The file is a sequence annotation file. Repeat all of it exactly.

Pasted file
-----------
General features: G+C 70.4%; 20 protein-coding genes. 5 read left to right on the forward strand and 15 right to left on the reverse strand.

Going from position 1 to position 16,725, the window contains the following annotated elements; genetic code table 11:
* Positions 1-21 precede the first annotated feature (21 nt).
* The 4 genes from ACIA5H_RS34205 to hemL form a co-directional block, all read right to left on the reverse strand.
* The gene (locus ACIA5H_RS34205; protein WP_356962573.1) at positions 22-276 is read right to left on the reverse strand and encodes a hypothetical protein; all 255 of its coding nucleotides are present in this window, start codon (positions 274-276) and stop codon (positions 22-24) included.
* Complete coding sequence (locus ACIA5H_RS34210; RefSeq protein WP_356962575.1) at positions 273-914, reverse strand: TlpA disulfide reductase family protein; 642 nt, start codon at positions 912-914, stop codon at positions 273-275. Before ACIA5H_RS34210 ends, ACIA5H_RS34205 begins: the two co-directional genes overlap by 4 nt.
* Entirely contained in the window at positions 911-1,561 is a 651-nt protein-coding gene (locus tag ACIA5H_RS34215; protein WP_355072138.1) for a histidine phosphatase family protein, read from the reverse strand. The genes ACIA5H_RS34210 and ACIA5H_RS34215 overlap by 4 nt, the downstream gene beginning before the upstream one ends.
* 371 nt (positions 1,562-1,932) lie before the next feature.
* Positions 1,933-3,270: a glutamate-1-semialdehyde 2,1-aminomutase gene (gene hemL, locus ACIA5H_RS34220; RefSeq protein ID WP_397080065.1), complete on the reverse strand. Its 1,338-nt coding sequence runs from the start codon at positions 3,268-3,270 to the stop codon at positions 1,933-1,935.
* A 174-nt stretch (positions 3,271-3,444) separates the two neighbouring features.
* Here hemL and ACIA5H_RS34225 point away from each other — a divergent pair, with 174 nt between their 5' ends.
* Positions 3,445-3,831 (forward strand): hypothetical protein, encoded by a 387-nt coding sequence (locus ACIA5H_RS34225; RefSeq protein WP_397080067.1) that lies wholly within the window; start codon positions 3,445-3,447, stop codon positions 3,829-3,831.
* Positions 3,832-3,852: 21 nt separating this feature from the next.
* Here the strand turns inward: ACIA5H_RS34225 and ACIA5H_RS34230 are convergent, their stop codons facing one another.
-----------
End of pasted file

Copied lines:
General features: G+C 70.4%; 20 protein-coding genes. 5 read left to right on the forward strand and 15 right to left on the reverse strand.

Going from position 1 to position 16,725, the window contains the following annotated elements; genetic code table 11:
* Positions 1-21 precede the first annotated feature (21 nt).
* The 4 genes from ACIA5H_RS34205 to hemL form a co-directional block, all read right to left on the reverse strand.
* The gene (locus ACIA5H_RS34205; protein WP_356962573.1) at positions 22-276 is read right to left on the reverse strand and encodes a hypothetical protein; all 255 of its coding nucleotides are present in this window, start codon (positions 274-276) and stop codon (positions 22-24) included.
* Complete coding sequence (locus ACIA5H_RS34210; RefSeq protein WP_356962575.1) at positions 273-914, reverse strand: TlpA disulfide reductase family protein; 642 nt, start codon at positions 912-914, stop codon at positions 273-275. Before ACIA5H_RS34210 ends, ACIA5H_RS34205 begins: the two co-directional genes overlap by 4 nt.
* Entirely contained in the window at positions 911-1,561 is a 651-nt protein-coding gene (locus tag ACIA5H_RS34215; protein WP_355072138.1) for a histidine phosphatase family protein, read from the reverse strand. The genes ACIA5H_RS34210 and ACIA5H_RS34215 overlap by 4 nt, the downstream gene beginning before the upstream one ends.
* 371 nt (positions 1,562-1,932) lie before the next feature.
* Positions 1,933-3,270: a glutamate-1-semialdehyde 2,1-aminomutase gene (gene hemL, locus ACIA5H_RS34220; RefSeq protein ID WP_397080065.1), complete on the reverse strand. Its 1,338-nt coding sequence runs from the start codon at positions 3,268-3,270 to the stop codon at positions 1,933-1,935.
* A 174-nt stretch (positions 3,271-3,444) separates the two neighbouring features.
* Here hemL and ACIA5H_RS34225 point away from each other — a divergent pair, with 174 nt between their 5' ends.
* Positions 3,445-3,831 (forward strand): hypothetical protein, encoded by a 387-nt coding sequence (locus ACIA5H_RS34225; RefSeq protein WP_397080067.1) that lies wholly within the window; start codon positions 3,445-3,447, stop codon positions 3,829-3,831.
* Positions 3,832-3,852: 21 nt separating this feature from the next.
* Here the strand turns inward: ACIA5H_RS34225 and ACIA5H_RS34230 are convergent, their stop codons facing one another.